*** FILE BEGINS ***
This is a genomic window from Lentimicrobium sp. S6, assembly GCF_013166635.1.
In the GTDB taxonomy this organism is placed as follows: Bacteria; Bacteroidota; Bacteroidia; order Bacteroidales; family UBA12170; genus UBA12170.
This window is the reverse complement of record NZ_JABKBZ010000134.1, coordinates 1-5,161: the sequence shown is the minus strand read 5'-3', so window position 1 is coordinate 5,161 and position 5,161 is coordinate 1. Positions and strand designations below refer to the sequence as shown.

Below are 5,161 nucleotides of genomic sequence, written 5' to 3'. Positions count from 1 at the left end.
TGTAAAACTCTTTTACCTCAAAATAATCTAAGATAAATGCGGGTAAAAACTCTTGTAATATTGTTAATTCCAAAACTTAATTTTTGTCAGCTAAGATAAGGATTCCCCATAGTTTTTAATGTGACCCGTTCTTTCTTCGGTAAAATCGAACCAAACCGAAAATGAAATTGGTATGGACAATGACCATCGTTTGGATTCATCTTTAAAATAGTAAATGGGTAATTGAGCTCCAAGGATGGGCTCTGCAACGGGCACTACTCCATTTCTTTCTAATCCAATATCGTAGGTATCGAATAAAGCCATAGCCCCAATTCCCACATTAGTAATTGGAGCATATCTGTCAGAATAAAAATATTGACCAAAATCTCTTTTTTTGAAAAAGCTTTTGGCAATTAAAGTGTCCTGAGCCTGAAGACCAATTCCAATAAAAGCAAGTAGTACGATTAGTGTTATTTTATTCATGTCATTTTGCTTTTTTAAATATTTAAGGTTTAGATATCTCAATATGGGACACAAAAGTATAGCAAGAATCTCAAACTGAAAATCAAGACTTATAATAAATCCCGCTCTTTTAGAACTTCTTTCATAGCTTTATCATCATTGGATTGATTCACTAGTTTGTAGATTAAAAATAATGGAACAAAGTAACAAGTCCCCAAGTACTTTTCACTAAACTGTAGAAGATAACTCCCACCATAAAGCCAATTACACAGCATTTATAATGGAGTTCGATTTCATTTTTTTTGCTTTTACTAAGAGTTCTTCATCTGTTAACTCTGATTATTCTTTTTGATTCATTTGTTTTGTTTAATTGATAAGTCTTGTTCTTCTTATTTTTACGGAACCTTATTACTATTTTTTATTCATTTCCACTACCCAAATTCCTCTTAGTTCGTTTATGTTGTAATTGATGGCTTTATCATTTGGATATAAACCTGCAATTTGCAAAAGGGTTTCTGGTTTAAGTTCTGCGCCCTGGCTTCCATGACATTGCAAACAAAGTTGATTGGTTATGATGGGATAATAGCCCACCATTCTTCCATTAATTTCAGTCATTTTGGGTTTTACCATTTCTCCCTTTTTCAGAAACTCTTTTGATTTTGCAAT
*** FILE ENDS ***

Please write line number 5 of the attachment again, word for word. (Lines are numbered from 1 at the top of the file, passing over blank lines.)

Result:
TGTAAAACTCTTTTACCTCAAAATAATCTAAGATAAATGCGGGTAAAAACTCTTGTAATATTGTTAATTCCAAAACTTAATTTTTGTCAGCTAAGATAAGGATTCCCCATAGTTTTTAATGTGACCCGTTCTTTCTTCGGTAAAATCGAACCAAACCGAAAATGAAATTGGTATGGACAATGACCATCGTTTGGATTCATCTTTAAAATAGTAAATGGGTAATTGAGCTCCAAGGATGGGCTCTGCAACGGGCACTACTCCATTTCTTTCTAATCCAATATCGTAGGTATCGAATAAAGCCATAGCCCCAATTCCCACATTAGTAATTGGAGCATATCTGTCAGAATAAAAATATTGACCAAAATCTCTTTTTTTGAAAAAGCTTTTGGCAATTAAAGTGTCCTGAGCCTGAAGACCAATTCCAATAAAAGCAAGTAGTACGATTAGTGTTATTTTATTCATGTCATTTTGCTTTTTTAAATATTTAAGGTTTAGATATCTCAATATGGGACACAAAAGTATAGCAAGAATCTCAAACTGAAAATCAAGACTTATAATAAATCCCGCTCTTTTAGAACTTCTTTCATAGCTTTATCATCATTGGATTGATTCACTAGTTTGTAGATTAAAAATAATGGAACAAAGTAACAAGTCCCCAAGTACTTTTCACTAAACTGTAGAAGATAACTCCCACCATAAAGCCAATTACACAGCATTTATAATGGAGTTCGATTTCATTTTTTTTGCTTTTACTAAGAGTTCTTCATCTGTTAACTCTGATTATTCTTTTTGATTCATTTGTTTTGTTTAATTGATAAGTCTTGTTCTTCTTATTTTTACGGAACCTTATTACTATTTTTTATTCATTTCCACTACCCAAATTCCTCTTAGTTCGTTTATGTTGTAATTGATGGCTTTATCATTTGGATATAAACCTGCAATTTGCAAAAGGGTTTCTGGTTTAAGTTCTGCGCCCTGGCTTCCATGACATTGCAAACAAAGTTGATTGGTTATGATGGGATAATAGCCCACCATTCTTCCATTAATTTCAGTCATTTTGGGTTTTACCATTTCTCCCTTTTTCAGAAACTCTTTTGATTTTGCAAT